Both the enzymes and receptors are targets for drug action and many biomolecules in the body.
Further, they both are proteinaceous in nature and help to regulate body physiology.
But, they have stark differences in terms of their structure, mechanism, and functions in the body.
Receptors are the signal receivers and form the front end of the messenger communication system. They evoke and bringing changes in body physiology when a ligand binds to them.
In pharmacology, few enzymes act as receptors and even a few receptors have enzymes withing them.
See the types of receptors for an idea.
The similarities between enzymes and receptors
Enzymes and receptors are similar in the following ways like
Enzymes and receptors are quite specific in terms of the chemicals stimulating them, the reactions or effects involved, their location in the body, and the environment around them. Let me take the examples of enzyme nucleases and nicotinic receptors to describe them in detail for you.
♦ Chemicals stimulating them
Both the receptors and enzymes act only on stimulation by a specific chemical.
The enzyme nuclease is active only in presence of nucleic acids like the DNA and RNA as substrate.
Similarly, the nicotinic receptor is active only in the presence of the ligands acetylcholine, nicotine, or other related chemicals.
They do not get stimulated by any other substrate or ligands other than those mentioned above.
♦ Location in the body
Enzyme nucleases are formed in the pancreas and released into the small intestine. It is not found in other regions of the body.
Likewise, the nicotinic receptor is found specifically in the ganglia and neuromuscular junction
Both enzymes and the receptors require a conducive environment to function.
Enzymes require optimal temperature and pH to function. At the very high temperature they get denatured destroyed) and at temperature, they are less active.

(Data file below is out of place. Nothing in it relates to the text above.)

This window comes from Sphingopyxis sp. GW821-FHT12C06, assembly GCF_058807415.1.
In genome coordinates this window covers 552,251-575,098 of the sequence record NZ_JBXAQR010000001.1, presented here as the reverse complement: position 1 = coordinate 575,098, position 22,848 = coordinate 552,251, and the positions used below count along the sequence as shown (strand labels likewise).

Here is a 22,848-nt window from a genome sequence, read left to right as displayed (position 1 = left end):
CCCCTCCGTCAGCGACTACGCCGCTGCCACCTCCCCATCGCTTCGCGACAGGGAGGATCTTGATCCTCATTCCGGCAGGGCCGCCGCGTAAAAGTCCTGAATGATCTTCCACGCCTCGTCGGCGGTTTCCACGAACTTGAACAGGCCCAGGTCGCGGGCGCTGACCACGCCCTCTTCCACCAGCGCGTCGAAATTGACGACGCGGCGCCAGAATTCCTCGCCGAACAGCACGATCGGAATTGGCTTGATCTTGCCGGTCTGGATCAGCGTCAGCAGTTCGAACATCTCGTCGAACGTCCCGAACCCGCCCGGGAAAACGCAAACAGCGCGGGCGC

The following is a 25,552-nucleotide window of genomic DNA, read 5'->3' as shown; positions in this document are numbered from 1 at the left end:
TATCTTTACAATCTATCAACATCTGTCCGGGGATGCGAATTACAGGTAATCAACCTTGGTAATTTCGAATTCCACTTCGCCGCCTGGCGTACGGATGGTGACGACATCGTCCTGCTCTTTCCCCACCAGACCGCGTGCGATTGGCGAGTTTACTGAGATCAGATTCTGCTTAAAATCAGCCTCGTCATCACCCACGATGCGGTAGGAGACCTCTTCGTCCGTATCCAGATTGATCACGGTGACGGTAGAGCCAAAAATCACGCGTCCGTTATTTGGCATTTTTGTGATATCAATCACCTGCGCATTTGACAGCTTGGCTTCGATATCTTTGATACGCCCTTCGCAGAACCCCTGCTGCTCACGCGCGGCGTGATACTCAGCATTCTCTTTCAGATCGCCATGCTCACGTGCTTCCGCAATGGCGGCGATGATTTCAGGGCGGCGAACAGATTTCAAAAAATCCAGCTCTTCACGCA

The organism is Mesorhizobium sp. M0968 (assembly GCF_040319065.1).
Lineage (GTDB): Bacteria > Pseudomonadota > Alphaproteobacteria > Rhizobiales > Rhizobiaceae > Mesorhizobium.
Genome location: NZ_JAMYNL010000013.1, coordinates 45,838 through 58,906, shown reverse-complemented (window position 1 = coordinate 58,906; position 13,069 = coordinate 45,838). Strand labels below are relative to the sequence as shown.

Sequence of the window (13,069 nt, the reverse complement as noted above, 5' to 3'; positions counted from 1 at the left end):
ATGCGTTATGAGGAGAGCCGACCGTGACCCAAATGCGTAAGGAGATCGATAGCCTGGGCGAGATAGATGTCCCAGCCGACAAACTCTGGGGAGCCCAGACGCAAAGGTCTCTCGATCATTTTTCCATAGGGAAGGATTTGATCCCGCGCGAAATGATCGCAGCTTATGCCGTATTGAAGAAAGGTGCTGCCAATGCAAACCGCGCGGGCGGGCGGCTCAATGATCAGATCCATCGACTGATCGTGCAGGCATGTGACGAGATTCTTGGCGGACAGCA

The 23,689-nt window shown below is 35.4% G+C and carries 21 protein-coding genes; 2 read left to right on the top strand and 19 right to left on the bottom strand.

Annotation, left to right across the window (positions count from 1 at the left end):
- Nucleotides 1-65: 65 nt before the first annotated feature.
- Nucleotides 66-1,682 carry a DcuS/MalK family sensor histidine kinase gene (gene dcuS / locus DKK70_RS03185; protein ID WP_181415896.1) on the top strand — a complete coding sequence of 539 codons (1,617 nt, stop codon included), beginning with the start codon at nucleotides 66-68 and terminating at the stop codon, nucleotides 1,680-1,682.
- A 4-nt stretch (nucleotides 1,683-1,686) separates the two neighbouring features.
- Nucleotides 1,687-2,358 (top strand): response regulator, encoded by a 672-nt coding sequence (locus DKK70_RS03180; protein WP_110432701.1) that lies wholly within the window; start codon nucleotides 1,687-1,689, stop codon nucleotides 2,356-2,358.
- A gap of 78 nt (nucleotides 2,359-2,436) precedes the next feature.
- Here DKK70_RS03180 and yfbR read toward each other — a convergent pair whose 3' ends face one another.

At optimal pH they enzyme help in the conversion of substrate to product. While at unfavorable pH, they become inactive.
Receptors too require optimal temperature and pH to bind with ligands efficiently. The ligand-receptor binding varies with temperature.
This is because, the drug (ligand) receptor binding occurs by either electrostatic, covalent bonds, or hydrophobic bonds. These bonds vary in strength with temperature.
Both are by themselves inert and not active unless stimulated.
They can produce an effect only in presence of a substrate or ligand respectively.
For example, the enzyme amylase shows its effect only in the presence of carbohydrates like starch. It does not induce a biochemical reaction unless there is a carbohydrate.
Similarly, a nicotinic receptor is active only in the presence of a ligand like acetylcholine which can stimulate it.
Both can act as targets for drug molecules.
For example, lisinopril is given to control high blood pressure by inhibiting the enzyme angiotensin-converting enzyme.
While metoprolol is used to control blood pressure by acting on β-receptors.
Both functions can be described by kinetic equations like the rate of association and dissociation constants.
As long as the enzyme is bound to the substrate, there is a product formation, and when the substrate dissociates from the enzyme no product is formed.
Similarly, as long as the ligand is bound to the receptor, there is a response. When ligands dissociate, there is no further response from receptors.
Degree of response
The concentration of enzymes and receptors matters. A decrease in concentration than required can give sub-maximal responses when stimulated by substrate or ligand respectively.
Their actions can be controlled by competitors for binding. I.e. a substrate that binds to enzyme and ligand which binds to the receptor can be displaced by a competitive binder.
Thus the action of enzymes and receptors can be manipulated.
The function of enzymes and also receptors can be blocked by respective inhibitors. These inhibitors bind to enzyme and receptors and prevent the original ligands from binding and evoking a response.
Allosteric binding sites
An allosteric binding site is a site on the enzyme or receptors which is adjacent to the actual binding site.
These sites can help in controlling the overall response of the enzyme or receptors in a positive or negative way. Though the actual substrate or ligand binds, its response will be influenced by the molecule bound to the allosteric site.